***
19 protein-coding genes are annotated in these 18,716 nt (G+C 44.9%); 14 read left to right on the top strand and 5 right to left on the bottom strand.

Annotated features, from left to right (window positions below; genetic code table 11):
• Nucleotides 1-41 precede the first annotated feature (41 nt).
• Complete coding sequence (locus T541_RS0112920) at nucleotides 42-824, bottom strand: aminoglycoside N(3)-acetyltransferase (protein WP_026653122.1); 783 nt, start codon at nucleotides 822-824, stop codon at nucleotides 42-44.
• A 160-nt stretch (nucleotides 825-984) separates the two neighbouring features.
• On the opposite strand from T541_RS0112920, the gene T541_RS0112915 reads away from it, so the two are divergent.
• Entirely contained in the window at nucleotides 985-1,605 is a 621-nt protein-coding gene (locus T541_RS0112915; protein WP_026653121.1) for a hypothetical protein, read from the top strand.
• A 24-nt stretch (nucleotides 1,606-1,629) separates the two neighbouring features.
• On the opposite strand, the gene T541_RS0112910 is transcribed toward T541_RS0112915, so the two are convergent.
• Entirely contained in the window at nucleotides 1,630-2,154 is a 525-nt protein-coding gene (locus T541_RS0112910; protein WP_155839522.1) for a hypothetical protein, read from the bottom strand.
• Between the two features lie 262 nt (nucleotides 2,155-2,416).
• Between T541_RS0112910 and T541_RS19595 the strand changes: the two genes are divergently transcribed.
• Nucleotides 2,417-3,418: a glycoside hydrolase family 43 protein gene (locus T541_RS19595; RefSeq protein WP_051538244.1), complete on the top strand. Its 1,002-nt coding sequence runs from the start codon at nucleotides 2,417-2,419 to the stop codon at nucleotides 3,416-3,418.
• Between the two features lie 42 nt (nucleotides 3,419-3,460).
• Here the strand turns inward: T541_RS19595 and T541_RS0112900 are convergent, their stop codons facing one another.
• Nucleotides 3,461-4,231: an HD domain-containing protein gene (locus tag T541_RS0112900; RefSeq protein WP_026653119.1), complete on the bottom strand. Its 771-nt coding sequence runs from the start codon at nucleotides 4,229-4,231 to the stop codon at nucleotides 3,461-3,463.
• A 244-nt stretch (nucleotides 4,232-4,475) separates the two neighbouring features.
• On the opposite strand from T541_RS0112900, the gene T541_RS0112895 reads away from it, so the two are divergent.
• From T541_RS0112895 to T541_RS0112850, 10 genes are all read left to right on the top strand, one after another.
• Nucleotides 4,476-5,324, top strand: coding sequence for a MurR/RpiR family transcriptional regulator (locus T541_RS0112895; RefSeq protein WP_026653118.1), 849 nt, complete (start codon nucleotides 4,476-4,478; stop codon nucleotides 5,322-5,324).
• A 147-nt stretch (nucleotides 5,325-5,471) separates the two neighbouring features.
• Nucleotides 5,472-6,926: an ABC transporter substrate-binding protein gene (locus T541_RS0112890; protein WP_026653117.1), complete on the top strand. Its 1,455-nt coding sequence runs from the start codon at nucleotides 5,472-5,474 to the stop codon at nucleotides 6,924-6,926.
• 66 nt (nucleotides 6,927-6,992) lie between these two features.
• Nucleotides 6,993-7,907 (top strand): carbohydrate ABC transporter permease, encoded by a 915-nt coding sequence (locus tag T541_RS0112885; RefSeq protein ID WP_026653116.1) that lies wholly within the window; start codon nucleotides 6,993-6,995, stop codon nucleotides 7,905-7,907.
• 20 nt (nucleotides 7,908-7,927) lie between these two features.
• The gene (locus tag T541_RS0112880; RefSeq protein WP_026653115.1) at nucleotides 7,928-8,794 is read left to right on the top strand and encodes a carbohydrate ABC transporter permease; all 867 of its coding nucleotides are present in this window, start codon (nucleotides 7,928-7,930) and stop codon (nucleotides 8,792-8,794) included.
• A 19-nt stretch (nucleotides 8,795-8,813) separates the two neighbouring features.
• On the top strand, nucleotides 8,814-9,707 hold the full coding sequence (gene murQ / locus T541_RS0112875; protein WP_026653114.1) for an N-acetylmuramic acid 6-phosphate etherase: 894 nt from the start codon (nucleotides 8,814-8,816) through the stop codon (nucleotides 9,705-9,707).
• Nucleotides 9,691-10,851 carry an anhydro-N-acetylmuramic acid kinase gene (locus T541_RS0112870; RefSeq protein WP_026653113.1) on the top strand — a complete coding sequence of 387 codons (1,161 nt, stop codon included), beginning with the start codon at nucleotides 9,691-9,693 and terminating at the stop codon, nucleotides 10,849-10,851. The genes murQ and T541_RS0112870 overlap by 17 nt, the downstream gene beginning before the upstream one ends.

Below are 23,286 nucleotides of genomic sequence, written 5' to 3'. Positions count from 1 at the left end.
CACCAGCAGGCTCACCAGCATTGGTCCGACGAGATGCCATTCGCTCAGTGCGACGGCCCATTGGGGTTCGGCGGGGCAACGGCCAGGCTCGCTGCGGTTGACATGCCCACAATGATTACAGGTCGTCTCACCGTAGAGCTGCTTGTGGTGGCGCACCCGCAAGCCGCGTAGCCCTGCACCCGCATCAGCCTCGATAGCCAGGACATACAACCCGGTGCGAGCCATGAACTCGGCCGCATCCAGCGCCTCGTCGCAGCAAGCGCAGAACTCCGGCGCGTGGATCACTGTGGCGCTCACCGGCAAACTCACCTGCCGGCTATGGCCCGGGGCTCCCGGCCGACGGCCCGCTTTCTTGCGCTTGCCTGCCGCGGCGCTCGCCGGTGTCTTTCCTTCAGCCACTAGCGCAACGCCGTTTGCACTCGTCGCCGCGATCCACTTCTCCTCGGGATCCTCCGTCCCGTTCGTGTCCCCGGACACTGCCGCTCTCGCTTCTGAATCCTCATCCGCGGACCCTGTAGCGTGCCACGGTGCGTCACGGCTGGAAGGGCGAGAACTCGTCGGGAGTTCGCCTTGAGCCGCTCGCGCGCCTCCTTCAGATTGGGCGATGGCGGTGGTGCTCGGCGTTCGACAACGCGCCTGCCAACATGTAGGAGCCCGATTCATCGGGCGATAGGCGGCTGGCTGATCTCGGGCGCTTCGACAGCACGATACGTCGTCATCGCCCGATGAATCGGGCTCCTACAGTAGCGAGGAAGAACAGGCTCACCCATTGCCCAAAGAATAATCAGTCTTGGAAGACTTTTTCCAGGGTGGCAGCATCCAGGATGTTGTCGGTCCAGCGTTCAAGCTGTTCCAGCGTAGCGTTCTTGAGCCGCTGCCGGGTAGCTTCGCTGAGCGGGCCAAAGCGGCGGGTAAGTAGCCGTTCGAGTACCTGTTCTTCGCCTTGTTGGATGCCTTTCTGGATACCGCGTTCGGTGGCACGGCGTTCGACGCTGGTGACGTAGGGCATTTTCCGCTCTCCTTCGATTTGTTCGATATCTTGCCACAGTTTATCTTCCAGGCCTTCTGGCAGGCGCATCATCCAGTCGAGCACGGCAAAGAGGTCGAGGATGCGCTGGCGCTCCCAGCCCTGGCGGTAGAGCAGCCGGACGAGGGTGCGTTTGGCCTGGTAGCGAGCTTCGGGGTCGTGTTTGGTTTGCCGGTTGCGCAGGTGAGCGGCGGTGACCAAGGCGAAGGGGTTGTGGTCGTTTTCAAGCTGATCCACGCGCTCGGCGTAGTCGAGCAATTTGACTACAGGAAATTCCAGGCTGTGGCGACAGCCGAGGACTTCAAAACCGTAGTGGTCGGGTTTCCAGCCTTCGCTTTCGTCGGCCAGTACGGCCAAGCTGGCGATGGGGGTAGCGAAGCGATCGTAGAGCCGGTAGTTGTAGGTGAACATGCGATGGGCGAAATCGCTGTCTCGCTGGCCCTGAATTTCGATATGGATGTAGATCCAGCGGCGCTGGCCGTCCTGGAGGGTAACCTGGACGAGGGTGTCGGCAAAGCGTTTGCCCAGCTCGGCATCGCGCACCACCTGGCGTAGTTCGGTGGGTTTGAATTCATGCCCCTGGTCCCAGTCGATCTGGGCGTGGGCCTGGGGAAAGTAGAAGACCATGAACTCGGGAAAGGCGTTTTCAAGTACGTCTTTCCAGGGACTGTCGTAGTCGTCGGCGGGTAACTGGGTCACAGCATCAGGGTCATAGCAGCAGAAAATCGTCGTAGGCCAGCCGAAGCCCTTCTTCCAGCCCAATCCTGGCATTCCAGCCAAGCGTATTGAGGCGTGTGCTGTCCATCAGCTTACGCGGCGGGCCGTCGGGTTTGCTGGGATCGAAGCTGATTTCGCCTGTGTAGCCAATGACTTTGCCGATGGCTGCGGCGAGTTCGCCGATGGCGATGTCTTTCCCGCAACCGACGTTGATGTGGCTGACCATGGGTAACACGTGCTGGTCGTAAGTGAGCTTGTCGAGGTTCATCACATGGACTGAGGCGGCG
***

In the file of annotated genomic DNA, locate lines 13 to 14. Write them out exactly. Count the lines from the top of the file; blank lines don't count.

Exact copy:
• Nucleotides 2,417-3,418: a glycoside hydrolase family 43 protein gene (locus T541_RS19595; RefSeq protein WP_051538244.1), complete on the top strand. Its 1,002-nt coding sequence runs from the start codon at nucleotides 2,417-2,419 to the stop codon at nucleotides 3,416-3,418.
• Between the two features lie 42 nt (nucleotides 3,419-3,460).